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Gerald Scarfe Prints

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Gerald Scarfe Hand Signed Pink Floyd The Wall Target Print

Limited Edition Album Cover Memorabilia Fine Art

Signed By: Gerald Scarfe In Pen

Edition: 100 World Wide

Dimensions: Image 12" x 16"

Condition: New / Mint

Medium: Archival Digital Print

British Pounds£350
US Dollars$466
Euros€432
Japanese Yen¥60078

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Gerald Scarfe Signed Pink Floyd The Wall Hammers Print

Limited Edition Memorabilia Fine Art Signed By Artist
Gerald Scarfe Signed Pink Floyd The Wall Hammers Print

Signed By: Gerald Scarfe In Pen

Edition: 100 Released World Wide

Dimensions: Image 16 x 12"

Condition: New - Mint Condition

Medium: Giclee Print

British Pounds£400
US Dollars$532
Euros€494
Japanese Yen¥68660

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Gerald Scarfe Signed Pink Floyd The Wall Mother Print

Limited Edition Memorabilia Fine Art Signed By Artist
Gerald Scarfe Signed Pink Floyd The Wall Mother Print

Signed By: Gerald Scarfe In Pen

Edition: 100 World Wide

Dimensions: Image 16 x 12

Condition: New / Mint

Medium: Archival Digital Print

British Pounds£350
US Dollars$466
Euros€432
Japanese Yen¥60078

Make an Enquiry

Gerald Scarfe Signed Pink Floyd The Wall The Eagle Print

Limited Edition Memorabilia Fine Art Signed By Artist
Gerald Scarfe Signed Pink Floyd The Wall The Eagle Print

Signed By: Gerald Scarfe In Pen

Edition: 100 World Wide

Dimensions: Image 16" x 12"

Condition: New / Mint

British Pounds£350
US Dollars$466
Euros€432
Japanese Yen¥60078

Make an Enquiry
Gerald Scarfe Prints

After briefly working in advertising, a profession he grew to dislike intensely, Scarfe's early caricatures of public figures were published in satirical magazine Private Eye throughout the 1960s and 1970s. In the mid 1960s he took a job at the Daily Mail following a Dutch auction for his services with the Daily Express. His decision to work for the Daily Mail led to his estrangement from fellow cartoonist Ralph Steadman, alongside whom he had studied art at East Ham Technical College. Soon after, Steadman was commissioned to illustrate Scarfe and produced an image that was half saint and half Superman, but with a disconnected heart.[4] Scarfe spent just a year working for the Daily Mail, during which time he was sent to provide illustrations from the Vietnam War.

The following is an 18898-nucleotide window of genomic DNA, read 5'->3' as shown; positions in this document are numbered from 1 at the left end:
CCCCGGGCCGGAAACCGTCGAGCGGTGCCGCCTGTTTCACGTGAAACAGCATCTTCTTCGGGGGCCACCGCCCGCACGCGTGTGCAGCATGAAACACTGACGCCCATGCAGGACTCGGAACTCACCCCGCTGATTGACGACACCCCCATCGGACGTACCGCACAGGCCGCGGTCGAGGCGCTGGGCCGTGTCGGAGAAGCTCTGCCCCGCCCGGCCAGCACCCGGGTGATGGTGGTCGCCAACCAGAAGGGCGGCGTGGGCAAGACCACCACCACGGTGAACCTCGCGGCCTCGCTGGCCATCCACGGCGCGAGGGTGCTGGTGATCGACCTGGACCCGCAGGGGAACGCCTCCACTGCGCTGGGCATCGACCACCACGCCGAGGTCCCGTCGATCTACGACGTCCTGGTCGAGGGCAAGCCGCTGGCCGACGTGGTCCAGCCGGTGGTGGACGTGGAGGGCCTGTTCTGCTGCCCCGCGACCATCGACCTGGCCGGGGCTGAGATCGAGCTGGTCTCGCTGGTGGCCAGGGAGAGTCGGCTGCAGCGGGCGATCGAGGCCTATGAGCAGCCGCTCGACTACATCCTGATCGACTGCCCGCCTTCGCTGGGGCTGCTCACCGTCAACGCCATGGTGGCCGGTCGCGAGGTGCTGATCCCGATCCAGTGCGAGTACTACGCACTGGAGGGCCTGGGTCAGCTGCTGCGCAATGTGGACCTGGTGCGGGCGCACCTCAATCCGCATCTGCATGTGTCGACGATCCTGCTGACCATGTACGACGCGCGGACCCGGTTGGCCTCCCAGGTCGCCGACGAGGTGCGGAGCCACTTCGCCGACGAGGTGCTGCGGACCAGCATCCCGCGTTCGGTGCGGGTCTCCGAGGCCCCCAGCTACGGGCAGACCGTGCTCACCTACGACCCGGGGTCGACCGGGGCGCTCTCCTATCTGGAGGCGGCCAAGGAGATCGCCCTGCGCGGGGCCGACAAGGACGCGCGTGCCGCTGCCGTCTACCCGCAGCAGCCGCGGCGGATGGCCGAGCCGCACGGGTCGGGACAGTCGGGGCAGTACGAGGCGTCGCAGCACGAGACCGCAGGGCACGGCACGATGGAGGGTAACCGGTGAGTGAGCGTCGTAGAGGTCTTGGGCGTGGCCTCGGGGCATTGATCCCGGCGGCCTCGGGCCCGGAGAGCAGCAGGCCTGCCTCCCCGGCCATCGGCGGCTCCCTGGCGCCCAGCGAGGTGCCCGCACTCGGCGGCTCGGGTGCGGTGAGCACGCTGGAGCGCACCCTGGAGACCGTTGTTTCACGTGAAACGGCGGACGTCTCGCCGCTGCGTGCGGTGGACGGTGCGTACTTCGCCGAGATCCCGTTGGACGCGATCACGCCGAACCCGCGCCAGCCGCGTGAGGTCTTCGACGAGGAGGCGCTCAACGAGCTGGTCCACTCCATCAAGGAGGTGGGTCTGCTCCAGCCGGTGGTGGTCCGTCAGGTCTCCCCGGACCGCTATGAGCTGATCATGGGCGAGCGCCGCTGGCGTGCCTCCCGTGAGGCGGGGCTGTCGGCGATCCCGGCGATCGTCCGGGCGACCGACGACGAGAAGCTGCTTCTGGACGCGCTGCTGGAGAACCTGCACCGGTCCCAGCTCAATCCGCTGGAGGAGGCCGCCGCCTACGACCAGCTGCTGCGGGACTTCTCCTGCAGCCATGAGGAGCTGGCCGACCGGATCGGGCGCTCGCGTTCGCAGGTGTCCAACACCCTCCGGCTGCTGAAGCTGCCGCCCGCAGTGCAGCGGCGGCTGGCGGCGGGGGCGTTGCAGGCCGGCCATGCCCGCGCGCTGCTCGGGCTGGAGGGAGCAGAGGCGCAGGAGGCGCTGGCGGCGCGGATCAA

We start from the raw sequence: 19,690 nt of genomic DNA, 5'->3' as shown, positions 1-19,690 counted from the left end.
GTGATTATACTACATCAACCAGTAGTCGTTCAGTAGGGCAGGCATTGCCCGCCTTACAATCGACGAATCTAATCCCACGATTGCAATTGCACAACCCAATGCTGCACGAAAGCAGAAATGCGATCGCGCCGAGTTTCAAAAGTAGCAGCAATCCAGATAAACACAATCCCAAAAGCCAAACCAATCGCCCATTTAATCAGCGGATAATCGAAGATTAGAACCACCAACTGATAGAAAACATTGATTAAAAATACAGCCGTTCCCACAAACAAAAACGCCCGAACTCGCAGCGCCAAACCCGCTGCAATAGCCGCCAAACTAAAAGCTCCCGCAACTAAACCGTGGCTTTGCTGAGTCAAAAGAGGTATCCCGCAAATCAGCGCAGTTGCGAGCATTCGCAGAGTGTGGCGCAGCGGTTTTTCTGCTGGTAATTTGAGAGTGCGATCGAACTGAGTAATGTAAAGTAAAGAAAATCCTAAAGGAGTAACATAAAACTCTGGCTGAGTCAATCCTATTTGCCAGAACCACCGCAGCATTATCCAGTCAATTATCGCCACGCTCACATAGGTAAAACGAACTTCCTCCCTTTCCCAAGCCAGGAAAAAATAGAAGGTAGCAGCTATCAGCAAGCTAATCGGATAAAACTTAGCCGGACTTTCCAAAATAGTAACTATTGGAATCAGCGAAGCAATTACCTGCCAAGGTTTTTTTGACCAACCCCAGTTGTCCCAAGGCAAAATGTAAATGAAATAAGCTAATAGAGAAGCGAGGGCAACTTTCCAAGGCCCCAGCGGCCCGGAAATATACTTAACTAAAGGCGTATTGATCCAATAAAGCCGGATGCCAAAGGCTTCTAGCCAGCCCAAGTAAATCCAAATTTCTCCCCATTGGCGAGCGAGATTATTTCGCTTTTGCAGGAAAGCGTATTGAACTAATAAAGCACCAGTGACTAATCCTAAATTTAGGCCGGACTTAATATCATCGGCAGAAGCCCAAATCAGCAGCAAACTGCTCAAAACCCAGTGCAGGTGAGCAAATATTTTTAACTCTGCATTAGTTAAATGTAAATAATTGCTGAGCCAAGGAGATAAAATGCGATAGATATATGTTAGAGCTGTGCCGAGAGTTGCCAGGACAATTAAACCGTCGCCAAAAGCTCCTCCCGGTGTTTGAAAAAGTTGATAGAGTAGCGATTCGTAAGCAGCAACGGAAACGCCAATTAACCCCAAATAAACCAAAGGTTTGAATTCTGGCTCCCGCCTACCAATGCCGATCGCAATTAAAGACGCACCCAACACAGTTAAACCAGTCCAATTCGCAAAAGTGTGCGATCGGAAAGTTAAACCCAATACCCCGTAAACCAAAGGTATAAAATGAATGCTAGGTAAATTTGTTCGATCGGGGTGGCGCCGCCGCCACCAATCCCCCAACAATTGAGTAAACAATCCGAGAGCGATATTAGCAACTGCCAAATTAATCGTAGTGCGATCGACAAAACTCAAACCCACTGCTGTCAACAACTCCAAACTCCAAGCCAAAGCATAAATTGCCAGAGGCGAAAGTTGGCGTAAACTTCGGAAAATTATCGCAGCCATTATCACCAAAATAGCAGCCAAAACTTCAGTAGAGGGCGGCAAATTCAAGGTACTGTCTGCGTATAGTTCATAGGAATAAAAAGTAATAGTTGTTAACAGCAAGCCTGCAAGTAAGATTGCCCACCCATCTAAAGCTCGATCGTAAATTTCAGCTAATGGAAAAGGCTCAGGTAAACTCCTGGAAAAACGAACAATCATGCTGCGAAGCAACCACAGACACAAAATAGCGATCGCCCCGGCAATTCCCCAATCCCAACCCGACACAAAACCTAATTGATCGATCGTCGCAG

Scarfe was approached to work with Pink Floyd after Roger Waters and Nick Mason both saw his animated BBC film A Long Drawn Out Trip. Pink Floyd's 1974 programme for their tour in the UK and US, in the form of a comic, included a centre-spread caricature of the band[5]. Scarfe later produced a set of animated short clips used on the 1977 In The Flesh tour, including a full-length music video for the song Welcome to the Machine.[6] He also drew the cover illustration for their 1979 album The Wall, and in 1982 worked on the film version of The Wall, although he and Waters fell out with director Alan Parker during the latter stages of editing. As well as the artwork, Scarfe contributed 15 minutes worth of elaborate animation to the film, including a sequence depicting the German bombing campaign over England during World War II, set to the song "Goodbye Blue Sky". He was also involved in the theatrical adaptation, including The Wall Concert in Berlin, where his animations were projected on a vast scale.

Scarfe continued to work with Roger Waters when he left Pink Floyd, creating the graphics and animation for Waters' solo album The Pros And Cons Of Hitch Hiking (1984) and its supporting tour.

Scarfe's collaboration with Waters was marked in 2008 by the release of a signed limited-edition eight-print series, "Scarfe On The Wall", which contained a monograph book with an extended new interview with Scarfe and was signed by Roger Waters.